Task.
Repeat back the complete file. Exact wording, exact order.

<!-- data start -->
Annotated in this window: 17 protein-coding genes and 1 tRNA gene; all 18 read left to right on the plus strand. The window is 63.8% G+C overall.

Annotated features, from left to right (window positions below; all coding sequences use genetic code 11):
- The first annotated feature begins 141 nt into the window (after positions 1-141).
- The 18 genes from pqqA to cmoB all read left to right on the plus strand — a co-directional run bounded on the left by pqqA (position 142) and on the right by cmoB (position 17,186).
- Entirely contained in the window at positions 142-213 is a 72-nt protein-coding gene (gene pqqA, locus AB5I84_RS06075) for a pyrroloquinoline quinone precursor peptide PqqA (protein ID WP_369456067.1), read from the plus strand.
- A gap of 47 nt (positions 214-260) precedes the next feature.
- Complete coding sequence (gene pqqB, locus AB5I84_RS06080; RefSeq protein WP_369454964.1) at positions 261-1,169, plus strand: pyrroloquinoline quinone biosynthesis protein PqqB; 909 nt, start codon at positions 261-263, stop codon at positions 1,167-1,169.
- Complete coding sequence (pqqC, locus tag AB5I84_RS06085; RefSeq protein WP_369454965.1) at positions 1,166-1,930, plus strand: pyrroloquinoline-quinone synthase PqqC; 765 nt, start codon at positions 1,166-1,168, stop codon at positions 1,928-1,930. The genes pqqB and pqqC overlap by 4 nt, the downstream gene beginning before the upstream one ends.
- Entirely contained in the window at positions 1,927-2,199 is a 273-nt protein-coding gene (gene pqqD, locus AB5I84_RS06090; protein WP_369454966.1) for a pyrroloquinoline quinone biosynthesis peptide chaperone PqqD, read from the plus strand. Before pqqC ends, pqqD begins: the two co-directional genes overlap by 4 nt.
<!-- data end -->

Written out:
Annotated in this window: 17 protein-coding genes and 1 tRNA gene; all 18 read left to right on the plus strand. The window is 63.8% G+C overall.

Annotated features, from left to right (window positions below; all coding sequences use genetic code 11):
- The first annotated feature begins 141 nt into the window (after positions 1-141).
- The 18 genes from pqqA to cmoB all read left to right on the plus strand — a co-directional run bounded on the left by pqqA (position 142) and on the right by cmoB (position 17,186).
- Entirely contained in the window at positions 142-213 is a 72-nt protein-coding gene (gene pqqA, locus AB5I84_RS06075) for a pyrroloquinoline quinone precursor peptide PqqA (protein ID WP_369456067.1), read from the plus strand.
- A gap of 47 nt (positions 214-260) precedes the next feature.
- Complete coding sequence (gene pqqB, locus AB5I84_RS06080; RefSeq protein WP_369454964.1) at positions 261-1,169, plus strand: pyrroloquinoline quinone biosynthesis protein PqqB; 909 nt, start codon at positions 261-263, stop codon at positions 1,167-1,169.
- Complete coding sequence (pqqC, locus tag AB5I84_RS06085; RefSeq protein WP_369454965.1) at positions 1,166-1,930, plus strand: pyrroloquinoline-quinone synthase PqqC; 765 nt, start codon at positions 1,166-1,168, stop codon at positions 1,928-1,930. The genes pqqB and pqqC overlap by 4 nt, the downstream gene beginning before the upstream one ends.
- Entirely contained in the window at positions 1,927-2,199 is a 273-nt protein-coding gene (gene pqqD, locus AB5I84_RS06090; protein WP_369454966.1) for a pyrroloquinoline quinone biosynthesis peptide chaperone PqqD, read from the plus strand. Before pqqC ends, pqqD begins: the two co-directional genes overlap by 4 nt.